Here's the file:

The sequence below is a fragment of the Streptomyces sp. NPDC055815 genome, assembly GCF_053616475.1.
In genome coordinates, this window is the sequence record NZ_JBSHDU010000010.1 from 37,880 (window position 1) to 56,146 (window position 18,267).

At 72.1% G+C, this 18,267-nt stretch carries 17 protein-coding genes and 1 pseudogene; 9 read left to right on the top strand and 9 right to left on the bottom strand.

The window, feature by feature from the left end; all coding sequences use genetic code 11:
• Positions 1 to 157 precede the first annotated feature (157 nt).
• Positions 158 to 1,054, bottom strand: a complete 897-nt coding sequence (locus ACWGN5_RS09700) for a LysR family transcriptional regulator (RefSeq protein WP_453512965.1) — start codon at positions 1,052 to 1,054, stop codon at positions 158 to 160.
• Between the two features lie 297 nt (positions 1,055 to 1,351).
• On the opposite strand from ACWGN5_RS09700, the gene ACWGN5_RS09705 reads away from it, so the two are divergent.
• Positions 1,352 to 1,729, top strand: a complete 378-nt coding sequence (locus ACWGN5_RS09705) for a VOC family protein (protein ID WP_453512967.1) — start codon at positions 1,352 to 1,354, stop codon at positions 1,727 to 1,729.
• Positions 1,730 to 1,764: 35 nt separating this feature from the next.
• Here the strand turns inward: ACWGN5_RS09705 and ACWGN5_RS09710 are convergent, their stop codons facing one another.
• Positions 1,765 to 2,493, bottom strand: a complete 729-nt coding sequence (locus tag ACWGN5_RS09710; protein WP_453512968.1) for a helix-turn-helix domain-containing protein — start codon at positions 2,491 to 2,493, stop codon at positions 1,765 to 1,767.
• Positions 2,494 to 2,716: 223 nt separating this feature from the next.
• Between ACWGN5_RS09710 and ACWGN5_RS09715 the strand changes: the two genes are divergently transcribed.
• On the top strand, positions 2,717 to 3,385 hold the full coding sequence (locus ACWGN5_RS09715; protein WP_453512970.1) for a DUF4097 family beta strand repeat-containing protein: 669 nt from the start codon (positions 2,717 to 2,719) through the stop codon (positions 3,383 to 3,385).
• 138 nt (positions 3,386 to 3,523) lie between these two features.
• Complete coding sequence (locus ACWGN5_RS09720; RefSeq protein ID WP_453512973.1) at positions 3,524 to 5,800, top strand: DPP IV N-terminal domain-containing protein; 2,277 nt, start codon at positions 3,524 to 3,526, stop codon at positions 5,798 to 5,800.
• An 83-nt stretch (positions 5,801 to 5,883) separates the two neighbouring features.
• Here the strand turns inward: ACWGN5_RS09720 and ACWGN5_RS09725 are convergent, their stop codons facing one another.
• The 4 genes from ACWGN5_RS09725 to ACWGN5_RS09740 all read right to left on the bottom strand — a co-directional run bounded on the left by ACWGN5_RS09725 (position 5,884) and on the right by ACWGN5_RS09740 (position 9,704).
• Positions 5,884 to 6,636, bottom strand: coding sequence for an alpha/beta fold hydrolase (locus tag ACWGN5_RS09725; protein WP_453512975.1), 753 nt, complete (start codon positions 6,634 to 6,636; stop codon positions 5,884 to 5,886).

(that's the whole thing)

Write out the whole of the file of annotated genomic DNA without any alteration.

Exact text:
The sequence below is a fragment of the Streptomyces sp. NPDC055815 genome, assembly GCF_053616475.1.
In genome coordinates, this window is the sequence record NZ_JBSHDU010000010.1 from 37,880 (window position 1) to 56,146 (window position 18,267).

At 72.1% G+C, this 18,267-nt stretch carries 17 protein-coding genes and 1 pseudogene; 9 read left to right on the top strand and 9 right to left on the bottom strand.

The window, feature by feature from the left end; all coding sequences use genetic code 11:
• Positions 1 to 157 precede the first annotated feature (157 nt).
• Positions 158 to 1,054, bottom strand: a complete 897-nt coding sequence (locus ACWGN5_RS09700) for a LysR family transcriptional regulator (RefSeq protein WP_453512965.1) — start codon at positions 1,052 to 1,054, stop codon at positions 158 to 160.
• Between the two features lie 297 nt (positions 1,055 to 1,351).
• On the opposite strand from ACWGN5_RS09700, the gene ACWGN5_RS09705 reads away from it, so the two are divergent.
• Positions 1,352 to 1,729, top strand: a complete 378-nt coding sequence (locus ACWGN5_RS09705) for a VOC family protein (protein ID WP_453512967.1) — start codon at positions 1,352 to 1,354, stop codon at positions 1,727 to 1,729.
• Positions 1,730 to 1,764: 35 nt separating this feature from the next.
• Here the strand turns inward: ACWGN5_RS09705 and ACWGN5_RS09710 are convergent, their stop codons facing one another.
• Positions 1,765 to 2,493, bottom strand: a complete 729-nt coding sequence (locus tag ACWGN5_RS09710; protein WP_453512968.1) for a helix-turn-helix domain-containing protein — start codon at positions 2,491 to 2,493, stop codon at positions 1,765 to 1,767.
• Positions 2,494 to 2,716: 223 nt separating this feature from the next.
• Between ACWGN5_RS09710 and ACWGN5_RS09715 the strand changes: the two genes are divergently transcribed.
• On the top strand, positions 2,717 to 3,385 hold the full coding sequence (locus ACWGN5_RS09715; protein WP_453512970.1) for a DUF4097 family beta strand repeat-containing protein: 669 nt from the start codon (positions 2,717 to 2,719) through the stop codon (positions 3,383 to 3,385).
• 138 nt (positions 3,386 to 3,523) lie between these two features.
• Complete coding sequence (locus ACWGN5_RS09720; RefSeq protein ID WP_453512973.1) at positions 3,524 to 5,800, top strand: DPP IV N-terminal domain-containing protein; 2,277 nt, start codon at positions 3,524 to 3,526, stop codon at positions 5,798 to 5,800.
• An 83-nt stretch (positions 5,801 to 5,883) separates the two neighbouring features.
• Here the strand turns inward: ACWGN5_RS09720 and ACWGN5_RS09725 are convergent, their stop codons facing one another.
• The 4 genes from ACWGN5_RS09725 to ACWGN5_RS09740 all read right to left on the bottom strand — a co-directional run bounded on the left by ACWGN5_RS09725 (position 5,884) and on the right by ACWGN5_RS09740 (position 9,704).
• Positions 5,884 to 6,636, bottom strand: coding sequence for an alpha/beta fold hydrolase (locus tag ACWGN5_RS09725; protein WP_453512975.1), 753 nt, complete (start codon positions 6,634 to 6,636; stop codon positions 5,884 to 5,886).